Our Voter Registration process also have similar redundancies and protection to ensure outside access cannot manipulate our voter files. It is important to remember our Registration System is decentralized in that each county has their own voter database. Only the individual county employees have access to this database and can make changes to it. The database itself is held on a separate server located in the Board of Election facility. Typically, it is on a closed network with now internet access. And only Board of Election Employees and County IT staff will have access to it. Changes to the database must be individually keyed in and verified under bi-partisan review. Mass changes to the database are not allowed and each individual record change must be verified by the opposite party of the person who makes the change.
The database itself is transmitted to the State Board through a firewall device provided by then, but this is a one-way communication and no access to our database can be achieved through this communication. When dual registrations are detected the county employees must make the decision to purge voters once again through the Bi-Partisan review process. Purges of voters who were placed in inactive status and then not voting for 2 federal cycles are done through the NVRA process after the general election each year, typically late December/early January.
Though I have ever confidence in the process that New York State has in place to ensure the validity of our elections and protection from potential cyber-attacks, there are legitimate concerns. One of which is the resources that individual boards may have at their disposal. Because we fund our elections primarily within the constraints of county budgets, we have a large gap in resources smaller counties will have to deal with a cyber attack as opposed to large counties. This resource differential is not just evident in cyber security but every aspect of the voting process. New York State should look to other states, namely Colorado for possible solutions in how to provide state funding to counties to help alleviate this issue. In Colorado they reimburse the county based on a formula of the percentage of the ballot taken up by state-mandated propositions and positions on the ballot.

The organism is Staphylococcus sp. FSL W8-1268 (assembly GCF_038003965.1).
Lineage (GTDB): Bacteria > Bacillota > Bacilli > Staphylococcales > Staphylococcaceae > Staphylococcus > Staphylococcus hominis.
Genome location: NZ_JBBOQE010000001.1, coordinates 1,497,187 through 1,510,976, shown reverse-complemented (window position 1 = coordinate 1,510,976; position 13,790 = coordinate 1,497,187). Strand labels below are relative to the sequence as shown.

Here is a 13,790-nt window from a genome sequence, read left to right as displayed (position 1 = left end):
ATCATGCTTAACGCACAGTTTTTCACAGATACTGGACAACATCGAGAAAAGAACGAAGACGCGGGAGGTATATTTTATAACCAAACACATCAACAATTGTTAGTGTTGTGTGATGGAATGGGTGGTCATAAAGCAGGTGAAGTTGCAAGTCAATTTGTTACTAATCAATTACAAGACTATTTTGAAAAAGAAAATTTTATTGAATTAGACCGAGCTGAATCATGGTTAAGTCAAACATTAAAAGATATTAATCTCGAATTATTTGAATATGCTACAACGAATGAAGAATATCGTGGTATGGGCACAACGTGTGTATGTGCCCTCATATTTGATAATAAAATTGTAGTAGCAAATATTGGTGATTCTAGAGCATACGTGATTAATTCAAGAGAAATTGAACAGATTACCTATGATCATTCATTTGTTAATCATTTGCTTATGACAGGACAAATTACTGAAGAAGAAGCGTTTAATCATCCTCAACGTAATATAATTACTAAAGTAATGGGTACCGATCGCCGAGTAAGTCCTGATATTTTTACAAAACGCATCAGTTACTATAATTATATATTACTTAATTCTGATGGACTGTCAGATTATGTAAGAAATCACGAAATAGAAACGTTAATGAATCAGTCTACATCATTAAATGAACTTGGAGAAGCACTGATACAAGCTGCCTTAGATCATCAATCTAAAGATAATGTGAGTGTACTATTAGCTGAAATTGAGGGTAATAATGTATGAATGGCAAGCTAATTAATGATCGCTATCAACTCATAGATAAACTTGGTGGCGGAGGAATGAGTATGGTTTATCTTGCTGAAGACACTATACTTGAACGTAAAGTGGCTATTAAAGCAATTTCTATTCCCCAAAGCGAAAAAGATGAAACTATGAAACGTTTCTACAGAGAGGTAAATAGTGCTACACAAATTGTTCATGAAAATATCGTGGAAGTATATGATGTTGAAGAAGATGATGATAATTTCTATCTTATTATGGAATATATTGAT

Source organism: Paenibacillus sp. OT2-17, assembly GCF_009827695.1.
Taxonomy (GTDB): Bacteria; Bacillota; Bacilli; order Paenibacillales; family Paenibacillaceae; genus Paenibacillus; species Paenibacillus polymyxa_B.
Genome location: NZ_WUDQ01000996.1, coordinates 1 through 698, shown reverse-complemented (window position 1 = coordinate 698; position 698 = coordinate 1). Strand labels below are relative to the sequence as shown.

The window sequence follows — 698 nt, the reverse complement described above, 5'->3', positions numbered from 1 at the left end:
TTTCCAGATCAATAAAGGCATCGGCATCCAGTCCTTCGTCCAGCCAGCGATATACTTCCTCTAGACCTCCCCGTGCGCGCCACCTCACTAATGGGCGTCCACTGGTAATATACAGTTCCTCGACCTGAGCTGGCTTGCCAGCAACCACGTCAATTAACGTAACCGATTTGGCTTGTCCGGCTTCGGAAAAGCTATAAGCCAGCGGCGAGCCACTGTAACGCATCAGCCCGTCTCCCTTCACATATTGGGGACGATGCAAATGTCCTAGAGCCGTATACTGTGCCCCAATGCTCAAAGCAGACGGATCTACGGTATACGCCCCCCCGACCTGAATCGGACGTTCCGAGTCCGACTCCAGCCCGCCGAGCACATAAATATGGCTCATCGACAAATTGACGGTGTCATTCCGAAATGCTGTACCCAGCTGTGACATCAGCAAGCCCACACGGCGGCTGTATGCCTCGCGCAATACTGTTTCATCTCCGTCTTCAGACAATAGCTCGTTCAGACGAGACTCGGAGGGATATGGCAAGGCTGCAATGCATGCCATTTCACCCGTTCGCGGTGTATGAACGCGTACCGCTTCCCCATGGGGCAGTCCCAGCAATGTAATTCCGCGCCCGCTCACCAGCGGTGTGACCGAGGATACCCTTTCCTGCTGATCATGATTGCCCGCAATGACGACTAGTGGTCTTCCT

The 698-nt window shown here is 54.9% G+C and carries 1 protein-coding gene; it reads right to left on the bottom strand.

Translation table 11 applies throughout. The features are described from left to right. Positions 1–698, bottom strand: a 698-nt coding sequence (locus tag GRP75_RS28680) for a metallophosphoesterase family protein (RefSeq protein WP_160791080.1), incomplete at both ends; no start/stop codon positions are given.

Additionally, New York State should further reduce the ability of potential cyber-attacks to affect an election by eliminating the single target of Election Day. What I mean by this is that since New York State has such a reliance on Election Day as the only day to count votes, our window for detecting a potential problem and fixing it before votes are affected is extremely small. As you know New York State remains in a small minority of states that does not have early voting or no-excuse absentee voting. Not only would these initiatives allow for a more accessible voting process for citizens it could help with protection from cyber-attacks. By extending the voting process to weeks before an election the likelihood of detecting potential attacks as voting occurs during the Early Voting process. We then would not only have Election Day to identify issues and be able to detect possible attacks and changes early and have chances to correct any issues before Election Day.
Thank you very much for you time and attention to this very important matter. I know that all of the Elections Commissioners and Board employees throughout New York State on every side of the aisle are committed to a transparent and secure process to administer our solemn duty of collection of votes in as fair a manner as possible.
Dustin M. Czarny
Onondaga County Elections Commissioner (D)
Democratic Caucus Chair,
New York State Elections Commissioner Association